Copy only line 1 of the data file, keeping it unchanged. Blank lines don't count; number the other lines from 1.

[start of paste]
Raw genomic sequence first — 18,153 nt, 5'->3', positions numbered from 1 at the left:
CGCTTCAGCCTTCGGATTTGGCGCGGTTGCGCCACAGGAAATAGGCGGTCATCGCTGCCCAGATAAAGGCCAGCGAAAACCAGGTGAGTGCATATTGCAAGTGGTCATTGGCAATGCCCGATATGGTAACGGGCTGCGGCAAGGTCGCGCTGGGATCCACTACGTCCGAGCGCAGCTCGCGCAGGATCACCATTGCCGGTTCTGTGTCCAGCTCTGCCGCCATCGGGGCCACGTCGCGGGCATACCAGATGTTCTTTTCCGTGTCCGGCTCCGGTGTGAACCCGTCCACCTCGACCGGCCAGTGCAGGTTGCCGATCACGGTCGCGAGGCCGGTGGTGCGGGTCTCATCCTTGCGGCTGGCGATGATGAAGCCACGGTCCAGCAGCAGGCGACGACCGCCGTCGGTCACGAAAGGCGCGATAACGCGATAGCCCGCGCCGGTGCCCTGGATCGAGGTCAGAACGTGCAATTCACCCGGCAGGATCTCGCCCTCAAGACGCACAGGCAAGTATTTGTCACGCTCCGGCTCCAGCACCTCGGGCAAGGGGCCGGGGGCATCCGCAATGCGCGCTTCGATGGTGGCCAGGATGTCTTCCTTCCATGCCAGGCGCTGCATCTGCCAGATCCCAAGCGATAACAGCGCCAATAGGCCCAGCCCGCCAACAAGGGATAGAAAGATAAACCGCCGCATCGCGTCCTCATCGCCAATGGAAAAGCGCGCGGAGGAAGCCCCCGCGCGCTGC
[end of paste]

Raw genomic sequence first — 18,153 nt, 5'->3', positions numbered from 1 at the left: